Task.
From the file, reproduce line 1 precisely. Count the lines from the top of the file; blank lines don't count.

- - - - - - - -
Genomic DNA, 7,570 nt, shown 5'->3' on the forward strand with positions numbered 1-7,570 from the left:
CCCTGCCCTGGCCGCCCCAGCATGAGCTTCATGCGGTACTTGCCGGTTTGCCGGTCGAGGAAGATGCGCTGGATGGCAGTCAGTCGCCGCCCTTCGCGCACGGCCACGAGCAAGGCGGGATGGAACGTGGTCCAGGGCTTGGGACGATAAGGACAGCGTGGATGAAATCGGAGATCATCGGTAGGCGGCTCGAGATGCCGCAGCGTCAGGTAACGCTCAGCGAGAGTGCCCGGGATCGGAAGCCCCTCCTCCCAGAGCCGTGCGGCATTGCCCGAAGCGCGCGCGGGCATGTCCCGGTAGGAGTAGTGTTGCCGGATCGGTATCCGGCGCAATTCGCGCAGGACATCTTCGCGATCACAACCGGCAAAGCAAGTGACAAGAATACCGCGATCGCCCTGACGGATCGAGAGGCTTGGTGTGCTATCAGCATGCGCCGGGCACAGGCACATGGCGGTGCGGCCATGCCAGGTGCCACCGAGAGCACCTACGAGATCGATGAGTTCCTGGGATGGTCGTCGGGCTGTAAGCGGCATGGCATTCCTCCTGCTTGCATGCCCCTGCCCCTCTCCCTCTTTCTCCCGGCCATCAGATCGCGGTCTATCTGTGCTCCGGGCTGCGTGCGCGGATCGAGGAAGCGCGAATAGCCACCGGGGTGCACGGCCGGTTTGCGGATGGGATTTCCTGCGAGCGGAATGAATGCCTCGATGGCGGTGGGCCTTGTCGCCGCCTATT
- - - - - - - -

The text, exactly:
Genomic DNA, 7,570 nt, shown 5'->3' on the forward strand with positions numbered 1-7,570 from the left: